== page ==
Circle of Protection mobilizes to change nation's budget priorities

IMAGE: CNS photo/Tyler Orsburn

By Dennis Sadowski

(CNS) — Christian faith leaders pledged anew to build a “circle of
protection” around vital social programs identified for deep spending cuts
under President Donald Trump’s fiscal year 2018 budget, saying their action is consistent
with biblical principles.

together during a news conference at the National Press Club June 21, more
than a dozen leaders, including representatives of the U.S. Conference of Catholic
Bishops and Catholic Charities USA, lined up shoulder-to-shoulder in a unified front
to defend a broad array of domestic and international aid programs that, they argued,
sustain life.

They used
strong language in criticizing planned cuts in food and nutrition, education,
elderly services, health care, air and water protection, employment training
and more. They said they feared that people will be harmed or even die if the budget
as proposed is adopted.

is a troubling momentum at this time in Washington, D.C., for creating a serious
imbalance in overall spending priorities, one that will place those who struggle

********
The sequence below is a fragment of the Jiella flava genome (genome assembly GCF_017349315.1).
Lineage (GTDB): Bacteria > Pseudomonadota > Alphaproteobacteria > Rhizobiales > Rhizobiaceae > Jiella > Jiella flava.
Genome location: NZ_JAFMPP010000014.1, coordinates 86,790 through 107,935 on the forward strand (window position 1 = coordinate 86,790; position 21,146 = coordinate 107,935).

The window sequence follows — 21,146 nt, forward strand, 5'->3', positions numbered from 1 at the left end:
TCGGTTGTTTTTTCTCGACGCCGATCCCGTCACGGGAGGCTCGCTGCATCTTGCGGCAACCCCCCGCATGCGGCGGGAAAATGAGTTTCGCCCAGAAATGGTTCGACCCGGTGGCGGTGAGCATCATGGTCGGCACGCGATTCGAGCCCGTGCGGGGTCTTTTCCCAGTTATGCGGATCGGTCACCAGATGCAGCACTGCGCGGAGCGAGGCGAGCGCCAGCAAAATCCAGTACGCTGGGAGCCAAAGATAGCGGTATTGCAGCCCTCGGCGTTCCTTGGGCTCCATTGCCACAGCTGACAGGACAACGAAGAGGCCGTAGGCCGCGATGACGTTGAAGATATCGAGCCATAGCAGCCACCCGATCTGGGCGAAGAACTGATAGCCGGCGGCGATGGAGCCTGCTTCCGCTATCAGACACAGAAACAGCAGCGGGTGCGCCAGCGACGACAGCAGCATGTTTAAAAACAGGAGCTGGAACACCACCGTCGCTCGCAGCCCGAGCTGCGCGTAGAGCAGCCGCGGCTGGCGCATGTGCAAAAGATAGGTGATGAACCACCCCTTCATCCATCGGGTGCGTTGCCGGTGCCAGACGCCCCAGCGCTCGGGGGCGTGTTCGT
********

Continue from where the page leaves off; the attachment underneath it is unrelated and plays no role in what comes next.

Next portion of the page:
on the margins of society, on the peripheries, in grave danger,” said
Bishop Frank J. Dewane of Venice, Florida, chairman of the U.S. bishops’
Committee on Domestic Justice and Human Development.

Dewane and the others repeated a simple message: A budget is a moral document
that reflects the values and priorities of a country and they are concerned that
the priorities being eyed by Washington have gone askew.

particularly concerns the Circle of Protection group is how the budget assembled by Mick Mulvaney, director of the
Office of Management and Budget, slices $52 billion from programs
that help Americans cope with sickness, unemployment and homelessness to pay
for a corresponding increase in the Pentagon budget.

The Rev. Carlos Malave, executive
director of Christian Churches Together in the USA, charged that “the
few” at the top end of the U.S. economy “are denying the masses a future”
in the pursuit of power and riches.

here because we believe in a different world. We’re here because we believe all
can have life and life in abundance,” he said, saying a massive increase in
military spending does not uphold human dignity.

Dewane called it “scary” when the defense budget is contrasted with
cuts in social services. While he said defense spending is needed, he suggested
that some shaving there would be in order.

part of the budget (defense) is about defending killing, if you want to put it
that way,” he told Catholic News Service. “But the other (reduced
social service spending) kills also.”

has been little appetite in Congress for the stringent Trump budget. Democrats,
as expected, have voiced strong opposition to any change in spending
priorities. Republicans have described the Trump budget plan simply as a
starting point.

budget that will emerge later this summer is expected to limit the size of the cuts
while boosting military spending in some fashion. And there’s likely to be changes
in how programs such as Medicaid and the Supplemental Nutrition Assistance
Program, formerly food stamps, function.